Rent Arrears: In the ‘normal course of business’ or ‘way too high’?

Carolyn Uphill, NLA Director and Local Representative for Manchester, questions whether any other business would accept their customers failing to pay.

All businesses have bad debts and Buy to Let is, after all, a business. Albeit one the Government doesn’t truly recognises through the tax system. A ‘normal’ allowance for this is in the region of 5% of turnover but rent arrears are running at more than twice that figure.

According to one set of figures recently published 10.7% of all UK rent was either unpaid or late by the end of August. This is an increase from the July figure for unpaid or late rent, which stood at 9%. Another source found that tenant finances took a “turn for the worse” in October with 10.1% of all rent late or unpaid at the end of the month, compared to 8.6% by the end of September (LSL Buy-to-Let Index Oct 2011).

Which ever way you look at it, this is still a huge slice of income to write-off. As rents rise, benefits reduce, and unemployment grows things may only get worse. So is Buy to Let a viable business?

For the answer we need to look back to the business model. All businesses need to factor in the possibility of bad debts but take every possible step to avoid them.

Just as a business takes up trade references you should not let anyone into your property without fully referencing them and establishing that the property is affordable to them within their income bracket.

Never let a debt accumulate. Rent is in arrears the day after it is due; so monitor your payment receipts and contact the tenant as soon as a payment is overdue.

Whilst landlords must never harass a tenant it is always the case, just as in business, that he who ‘shouts loudest’ is more likely to be paid. So be firm but polite, enquire if there is a problem, offer to discuss and/or help with this as appropriate, perhaps they have changed job and have a different pay-day, and try to agree a definite date by which matters will be resolved.

Good communications, built right from the start of the relationship with your tenant, may help to resolve any problem which arises.

Taking the matter to court should always be a last resort. This will take time, indeed the closure of some county courts will make this slow process take even longer, and involve the landlord in extra costs whilst rent remains unpaid.

Statistics also show that an increasing number of tenants are raising a defence, at the last minute, which delays a possession order. Just as a business must get their paperwork right and provide no grounds for a counterclaim when seeking payment on a contract, landlords must make sure that they have met their maintenance and repair obligations towards the tenant.

Rent arrears will continue to be a problem but the wise landlord will take a very businesslike approach to his selection of tenants, and his relationship with them throughout the tenancy, to maximise the possibility of being paid on time and in full for the service he is providing.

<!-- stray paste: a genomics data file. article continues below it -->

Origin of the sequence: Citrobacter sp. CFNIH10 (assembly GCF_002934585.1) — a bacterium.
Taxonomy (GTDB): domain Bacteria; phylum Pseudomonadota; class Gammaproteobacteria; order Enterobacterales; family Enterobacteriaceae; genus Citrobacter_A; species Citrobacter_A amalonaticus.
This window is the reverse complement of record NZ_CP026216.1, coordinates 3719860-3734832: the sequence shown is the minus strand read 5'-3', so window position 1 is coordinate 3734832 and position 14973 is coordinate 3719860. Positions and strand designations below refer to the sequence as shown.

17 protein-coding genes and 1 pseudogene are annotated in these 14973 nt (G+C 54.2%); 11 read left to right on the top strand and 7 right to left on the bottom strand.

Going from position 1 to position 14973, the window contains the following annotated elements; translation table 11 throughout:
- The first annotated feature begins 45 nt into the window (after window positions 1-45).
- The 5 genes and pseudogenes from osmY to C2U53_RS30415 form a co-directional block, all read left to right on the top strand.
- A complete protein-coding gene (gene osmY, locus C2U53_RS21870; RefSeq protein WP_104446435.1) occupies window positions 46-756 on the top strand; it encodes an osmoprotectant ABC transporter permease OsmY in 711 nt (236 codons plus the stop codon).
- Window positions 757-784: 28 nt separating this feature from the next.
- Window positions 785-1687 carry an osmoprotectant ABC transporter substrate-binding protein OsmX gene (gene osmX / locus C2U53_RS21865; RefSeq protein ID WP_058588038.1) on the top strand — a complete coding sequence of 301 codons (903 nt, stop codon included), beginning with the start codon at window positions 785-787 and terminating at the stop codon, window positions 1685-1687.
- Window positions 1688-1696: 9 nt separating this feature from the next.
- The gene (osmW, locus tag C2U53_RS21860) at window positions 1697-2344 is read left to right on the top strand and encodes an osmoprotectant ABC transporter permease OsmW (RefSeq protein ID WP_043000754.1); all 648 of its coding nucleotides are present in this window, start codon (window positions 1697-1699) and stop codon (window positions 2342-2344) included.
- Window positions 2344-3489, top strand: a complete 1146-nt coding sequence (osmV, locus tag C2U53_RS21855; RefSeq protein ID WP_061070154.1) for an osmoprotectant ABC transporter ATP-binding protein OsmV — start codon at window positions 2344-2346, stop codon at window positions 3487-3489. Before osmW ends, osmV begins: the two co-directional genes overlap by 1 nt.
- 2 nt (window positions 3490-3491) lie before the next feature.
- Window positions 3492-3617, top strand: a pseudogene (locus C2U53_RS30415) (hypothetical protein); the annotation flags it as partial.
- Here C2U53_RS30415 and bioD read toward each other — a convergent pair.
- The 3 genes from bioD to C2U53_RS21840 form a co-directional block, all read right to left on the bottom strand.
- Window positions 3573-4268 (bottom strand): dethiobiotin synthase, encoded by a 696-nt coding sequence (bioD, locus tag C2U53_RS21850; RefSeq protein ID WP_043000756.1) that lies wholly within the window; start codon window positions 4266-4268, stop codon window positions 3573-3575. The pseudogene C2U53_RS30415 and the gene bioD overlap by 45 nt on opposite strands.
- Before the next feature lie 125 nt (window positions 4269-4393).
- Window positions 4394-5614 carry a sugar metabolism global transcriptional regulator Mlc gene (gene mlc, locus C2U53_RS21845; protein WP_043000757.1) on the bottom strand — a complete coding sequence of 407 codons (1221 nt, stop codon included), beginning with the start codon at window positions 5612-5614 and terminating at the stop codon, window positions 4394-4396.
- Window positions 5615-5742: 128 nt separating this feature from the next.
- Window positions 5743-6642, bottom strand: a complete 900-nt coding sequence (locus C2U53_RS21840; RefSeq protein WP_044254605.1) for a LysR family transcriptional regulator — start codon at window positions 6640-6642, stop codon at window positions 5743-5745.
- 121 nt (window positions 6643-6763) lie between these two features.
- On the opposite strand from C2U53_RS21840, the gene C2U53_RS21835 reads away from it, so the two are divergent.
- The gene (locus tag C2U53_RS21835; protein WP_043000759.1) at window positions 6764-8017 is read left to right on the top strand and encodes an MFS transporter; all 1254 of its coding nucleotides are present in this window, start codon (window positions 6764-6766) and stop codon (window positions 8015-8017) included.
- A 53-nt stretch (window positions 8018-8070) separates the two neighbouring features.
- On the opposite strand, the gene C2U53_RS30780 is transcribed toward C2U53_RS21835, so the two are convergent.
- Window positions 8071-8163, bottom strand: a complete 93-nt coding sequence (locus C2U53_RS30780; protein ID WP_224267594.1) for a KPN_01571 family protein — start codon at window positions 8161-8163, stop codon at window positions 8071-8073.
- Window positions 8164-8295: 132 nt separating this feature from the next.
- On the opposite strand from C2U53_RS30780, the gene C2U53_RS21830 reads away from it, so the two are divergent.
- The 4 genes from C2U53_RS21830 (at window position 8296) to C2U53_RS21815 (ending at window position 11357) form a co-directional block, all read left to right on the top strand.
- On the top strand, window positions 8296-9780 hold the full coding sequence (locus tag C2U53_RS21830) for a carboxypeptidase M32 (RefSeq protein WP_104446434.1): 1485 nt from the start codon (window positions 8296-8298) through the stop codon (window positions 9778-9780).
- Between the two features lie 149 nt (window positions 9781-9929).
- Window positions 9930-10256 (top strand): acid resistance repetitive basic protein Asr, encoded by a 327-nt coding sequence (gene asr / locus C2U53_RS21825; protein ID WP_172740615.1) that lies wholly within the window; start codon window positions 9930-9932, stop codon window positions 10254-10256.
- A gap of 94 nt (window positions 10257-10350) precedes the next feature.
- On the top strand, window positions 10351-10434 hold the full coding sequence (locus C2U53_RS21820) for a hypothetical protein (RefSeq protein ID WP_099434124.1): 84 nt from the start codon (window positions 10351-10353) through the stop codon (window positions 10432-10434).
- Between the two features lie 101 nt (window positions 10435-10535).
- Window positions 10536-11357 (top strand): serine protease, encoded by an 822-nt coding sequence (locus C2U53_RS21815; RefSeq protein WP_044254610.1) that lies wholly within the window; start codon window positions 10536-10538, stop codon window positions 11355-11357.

2 thoughts on “Rent Arrears: In the ‘normal course of business’ or ‘way too high’?

  1. Landlords shouldn’t be too eager to accept the first tenant that comes along as the economy looks set to get worse in the short term and unemployment is set to rise, the most important thing a landlord can do is take time to ensure prospective tenants are referenced thoroughly.

    If late payments do occur during a tenancy communication is key when dealing with tenants. As mentioned by the author, landlords should take a consultative approach to understand why a payment is late as there may be a perfectly innocent explanation. Landlords should look to work with the tenant to try to eliminate later payments and void periods.

    The use of text messages and incentives are good ways to ensure tenants pay their rent on time.

  2. The above comment may work where the tenant does communicate. What do you do where the tenant does not respond to any forms of communication including messages passed through their friends and acquaintances and claims even to not having received legal notices and indeed the possession order despite being both pushed under the door and on the door itself (this having been remove subsequently). Yet simply knocking on his door resulted in my receiving a letter from his solicitor alleging ‘harassment’. To make things worse the CC (Wandsworth) I am dealing with has a back log which could mean bailiffs not being available for 6-8 weeks. I tried to get the order transferred to the High Court as their bailiffs can act quicker and after asking me to first fill Form N293A, then advising that this was the wrong form, then asking me to fill Form N244, making me wait for almost 3 weeks, I finally get a response from the DJ that I need to fill Form 293A which was what I did originally.

    Further they could not find the N293A forms that I had filled in on the system. I was so appalled at the service standards at this CC that I have had to file a formal complaint which I am told will be responded in ‘due course’.

    In the meantime I continue adding to my losses which now stand at £6,000 but I have to ensure that I pay my mortgages on time otherwise all hell will break loose and I could lose my property.

    What do I do??? I am a law abiding citizen and it seems I am being penalized for that?? Is there any justice in our justice system??

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